Sunday, August 8, 2010
Pearl Street is one of Vicksburg's older streets and one of its more interesting. It parallels the railroad line, which has run along here since before the Civil War. The architecture ranges from beautiful bed-and-breakfast homes to shotgun shacks. In the photograph above, the brick building to the left once housed Tuminello's Restaurant. It has been closed since the 1990s and the building stands empty. Visitors who have not been here recently occasionally ask me about it.
The land drops off quite steeply to the west, as you can see in this view of no. 1806. Like many early 20th century Vicksburg houses, the builders placed the front at ground lever and had no qualms about supporting the rear on stilts, often 10 or 12 ft above the ground. This building has been razed.
Number 1804 was its neighbor, seen here in a 2002 photograph. It, too, has been razed.
At one time, there must have been tens of shotgun shacks facing the tracks, but most have been torn down. The two above are at 2302 and 2304 (all square photographs taken with a Rolleiflex camera using Kodak Ektar 25 film).
No. 2330 is a classic neighborhood store. In an era before people had private cars, the city had dozens of stores like this serving neighborhoods, but most have closed now.
Many of the houses on the 2400 and 2500 block dated from the late 1800s or early 20th century. One by one they have been torn down. The one above is no. 2414.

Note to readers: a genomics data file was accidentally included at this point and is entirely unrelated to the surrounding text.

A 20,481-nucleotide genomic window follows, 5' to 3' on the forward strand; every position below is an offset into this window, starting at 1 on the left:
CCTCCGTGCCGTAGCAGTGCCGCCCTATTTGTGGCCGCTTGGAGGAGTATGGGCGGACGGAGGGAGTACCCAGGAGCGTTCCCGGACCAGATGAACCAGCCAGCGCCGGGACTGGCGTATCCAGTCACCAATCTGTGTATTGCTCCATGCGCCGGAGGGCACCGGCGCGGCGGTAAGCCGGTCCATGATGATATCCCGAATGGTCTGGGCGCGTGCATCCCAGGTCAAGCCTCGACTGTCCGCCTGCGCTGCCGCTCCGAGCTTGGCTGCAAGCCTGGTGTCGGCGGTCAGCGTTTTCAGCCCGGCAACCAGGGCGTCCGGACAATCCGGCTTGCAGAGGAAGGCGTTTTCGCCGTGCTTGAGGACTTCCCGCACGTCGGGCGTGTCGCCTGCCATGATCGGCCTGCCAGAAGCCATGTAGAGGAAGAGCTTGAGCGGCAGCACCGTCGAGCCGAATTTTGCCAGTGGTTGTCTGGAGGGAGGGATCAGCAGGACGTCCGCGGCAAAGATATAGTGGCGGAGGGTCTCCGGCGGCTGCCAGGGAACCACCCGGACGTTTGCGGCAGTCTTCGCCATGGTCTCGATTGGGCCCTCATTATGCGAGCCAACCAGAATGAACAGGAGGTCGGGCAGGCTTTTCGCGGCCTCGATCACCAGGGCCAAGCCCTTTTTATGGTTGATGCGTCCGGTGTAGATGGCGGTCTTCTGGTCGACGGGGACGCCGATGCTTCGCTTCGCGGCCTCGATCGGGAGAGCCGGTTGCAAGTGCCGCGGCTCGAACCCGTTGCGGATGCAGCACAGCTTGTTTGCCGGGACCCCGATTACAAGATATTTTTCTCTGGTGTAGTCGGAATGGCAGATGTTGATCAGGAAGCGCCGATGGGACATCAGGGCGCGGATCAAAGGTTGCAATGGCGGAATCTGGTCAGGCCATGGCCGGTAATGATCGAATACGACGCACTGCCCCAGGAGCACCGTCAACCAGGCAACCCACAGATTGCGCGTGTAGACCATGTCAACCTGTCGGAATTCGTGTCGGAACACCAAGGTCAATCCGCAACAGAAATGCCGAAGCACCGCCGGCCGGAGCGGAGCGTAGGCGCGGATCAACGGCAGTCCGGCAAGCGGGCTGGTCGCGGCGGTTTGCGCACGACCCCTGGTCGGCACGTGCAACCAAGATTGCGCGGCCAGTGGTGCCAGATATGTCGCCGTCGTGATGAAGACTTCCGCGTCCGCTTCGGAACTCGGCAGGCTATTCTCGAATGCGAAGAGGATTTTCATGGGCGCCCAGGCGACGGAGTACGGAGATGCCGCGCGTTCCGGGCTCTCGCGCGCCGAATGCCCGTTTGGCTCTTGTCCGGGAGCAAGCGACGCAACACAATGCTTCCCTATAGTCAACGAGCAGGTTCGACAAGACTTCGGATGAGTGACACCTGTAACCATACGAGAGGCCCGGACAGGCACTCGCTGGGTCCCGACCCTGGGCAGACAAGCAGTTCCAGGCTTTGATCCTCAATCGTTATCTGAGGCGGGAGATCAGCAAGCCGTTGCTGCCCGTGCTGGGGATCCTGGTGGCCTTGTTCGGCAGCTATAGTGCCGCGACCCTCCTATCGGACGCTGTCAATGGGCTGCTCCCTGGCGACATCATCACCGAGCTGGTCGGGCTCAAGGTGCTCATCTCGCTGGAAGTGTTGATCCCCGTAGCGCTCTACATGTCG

The two above are 2515 and 2521. They had a view over the tracks and the railroad yard further down the hill along Levee Street. During the steam era, coal smoke must have deposited grime whenever a locomotive puffed by. Now the residents have to listen to the deafening horns of the diesel locomotives.
These two above (nos 2529 and 2531) were identical architecture and are now gone. They were near the corner of Pearl and Fairground Street. Fairground will be the subject of a future essay.
No. 2607 was a handsome duplex.
Further north, near the former Vicksburg Lumber Co. was a trio of shotguns, nos. 2004, 2006, and 2008. As of 2016, the one on the right has been razed, and the two others are empty.
The photographs above were taken with a variety of early-vintage digital cameras and with film. The square frames are scans of Kodak Ektar 25 film shot through a Rolleiflex medium-format camera.